Tuesday, February 1, 2011

William Gibson and 25 years of digi-vandalism

Last Wednesday, William Gibson (read "god" to most postmodern science fiction readers and writers) wrote an op/ed piece for The New York Times called 25 Years of Digital Vandalism.  In it, he describes the fairly banal origins of the computer virus.
The incipient computer virus was concocted by computer hobbyists and enthusiasts whose intentions, however more intellectually challenging, were no greater than those of vandals who "smash out the light fixtures in a bus shelter."  Hackers, as they were soon to be called, just wanted to see 1) if they could shut systems down with their own code, 2) what would happen if they did, and 3) the irritation on everyone's faces when it happened.  This hacking soon graduated to a means of stealing passwords, identities...and even attacking other nations.

Last fall, the control systems of an Iranian nuclear facility was hit by a computer worm called "Stuxnet".   If the reactor were to go online, insiders warn of a "Chernobyl"-type event.  Best case scenario would mean a meltdown of the entire reactor, the worst would be a detonation equivalent to a low-yield nuclear weapon.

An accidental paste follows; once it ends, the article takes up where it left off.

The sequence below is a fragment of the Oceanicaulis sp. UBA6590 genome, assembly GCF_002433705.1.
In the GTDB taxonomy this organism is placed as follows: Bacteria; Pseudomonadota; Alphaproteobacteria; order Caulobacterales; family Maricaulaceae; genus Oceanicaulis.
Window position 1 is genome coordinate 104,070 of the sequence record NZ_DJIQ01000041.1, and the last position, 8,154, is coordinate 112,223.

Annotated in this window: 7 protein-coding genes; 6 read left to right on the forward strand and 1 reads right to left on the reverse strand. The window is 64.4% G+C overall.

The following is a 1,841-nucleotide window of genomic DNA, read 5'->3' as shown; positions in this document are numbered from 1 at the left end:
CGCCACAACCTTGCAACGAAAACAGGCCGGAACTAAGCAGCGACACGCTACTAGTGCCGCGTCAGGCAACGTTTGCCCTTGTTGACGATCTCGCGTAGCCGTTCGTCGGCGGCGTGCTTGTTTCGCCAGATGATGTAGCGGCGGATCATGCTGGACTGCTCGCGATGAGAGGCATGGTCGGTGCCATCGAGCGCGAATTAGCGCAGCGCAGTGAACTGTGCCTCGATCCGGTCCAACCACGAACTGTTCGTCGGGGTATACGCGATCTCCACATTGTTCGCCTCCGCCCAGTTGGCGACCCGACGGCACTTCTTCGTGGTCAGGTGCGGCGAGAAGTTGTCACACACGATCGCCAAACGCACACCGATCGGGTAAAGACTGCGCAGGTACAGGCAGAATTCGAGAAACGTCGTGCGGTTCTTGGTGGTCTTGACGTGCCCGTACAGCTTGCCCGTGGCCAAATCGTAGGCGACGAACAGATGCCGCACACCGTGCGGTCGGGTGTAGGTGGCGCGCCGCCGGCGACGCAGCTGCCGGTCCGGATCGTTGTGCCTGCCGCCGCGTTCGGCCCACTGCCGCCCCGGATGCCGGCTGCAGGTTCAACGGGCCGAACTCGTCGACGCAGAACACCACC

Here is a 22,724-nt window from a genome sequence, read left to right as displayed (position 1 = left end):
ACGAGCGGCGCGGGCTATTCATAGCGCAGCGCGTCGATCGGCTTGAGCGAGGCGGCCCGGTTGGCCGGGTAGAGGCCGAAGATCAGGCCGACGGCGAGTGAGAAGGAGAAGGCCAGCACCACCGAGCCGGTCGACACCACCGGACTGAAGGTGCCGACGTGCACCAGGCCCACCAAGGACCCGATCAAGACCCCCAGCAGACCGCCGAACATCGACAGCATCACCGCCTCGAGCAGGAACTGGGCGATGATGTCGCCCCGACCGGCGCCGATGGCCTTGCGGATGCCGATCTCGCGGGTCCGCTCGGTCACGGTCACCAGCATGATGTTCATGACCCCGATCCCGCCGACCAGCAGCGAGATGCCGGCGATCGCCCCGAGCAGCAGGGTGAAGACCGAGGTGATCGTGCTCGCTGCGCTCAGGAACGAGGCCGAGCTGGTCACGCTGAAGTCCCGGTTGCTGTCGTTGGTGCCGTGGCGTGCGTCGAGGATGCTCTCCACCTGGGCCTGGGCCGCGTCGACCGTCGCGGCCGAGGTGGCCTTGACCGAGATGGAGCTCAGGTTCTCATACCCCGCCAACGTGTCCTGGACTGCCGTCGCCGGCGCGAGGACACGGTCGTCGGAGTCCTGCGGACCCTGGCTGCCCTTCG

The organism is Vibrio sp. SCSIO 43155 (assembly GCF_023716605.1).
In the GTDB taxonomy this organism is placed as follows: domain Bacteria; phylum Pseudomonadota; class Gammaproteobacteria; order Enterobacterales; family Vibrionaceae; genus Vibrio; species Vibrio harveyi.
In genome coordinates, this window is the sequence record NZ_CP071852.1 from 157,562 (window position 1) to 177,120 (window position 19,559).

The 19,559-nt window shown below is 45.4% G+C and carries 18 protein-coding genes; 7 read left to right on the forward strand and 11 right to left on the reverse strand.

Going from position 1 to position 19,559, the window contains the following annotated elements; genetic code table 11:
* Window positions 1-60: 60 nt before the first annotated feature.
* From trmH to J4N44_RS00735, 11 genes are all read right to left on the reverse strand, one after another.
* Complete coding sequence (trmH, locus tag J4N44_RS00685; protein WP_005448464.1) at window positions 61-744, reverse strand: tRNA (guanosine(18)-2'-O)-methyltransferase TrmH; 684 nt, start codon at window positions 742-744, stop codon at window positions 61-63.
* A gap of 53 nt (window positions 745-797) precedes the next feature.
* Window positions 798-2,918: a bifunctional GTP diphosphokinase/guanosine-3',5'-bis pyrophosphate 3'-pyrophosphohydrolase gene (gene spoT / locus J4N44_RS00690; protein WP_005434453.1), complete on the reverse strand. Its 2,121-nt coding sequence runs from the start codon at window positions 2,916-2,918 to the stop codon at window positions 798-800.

"But the announcement raised suspicions, and new questions, about the origins and target of the worm, Stuxnet, which computer experts say is a far cry from common computer malware that has affected the Internet for years. A worm is a self-replicating malware computer program. A virus is malware that infects its target by attaching itself to programs or documents.  Stuxnet, which was first publicly identified several months ago, is aimed solely at industrial equipment made by Siemens that controls oil pipelines, electric utilities, nuclear facilities and other large industrial sites." (NYT)
Of course, no nation is taking responsibility for the cyber-attack.  Leading theory at this time is that it was Israel acting with help from the U.S.  Politically, that seems to make the most sense.

But as Gibson points out, "Stuxnet isn’t spectacularly original, as computer worms go, and those Iranian systems aren’t terribly exotic. They’re like ours. As a result, I expect we’ll see a wave of unpleasant backwash, with military money and technology beefing up the code..."
Rather amazing that what started as little more than a "window soaping" from computer pranksters could be the weapon d'jour of the future.

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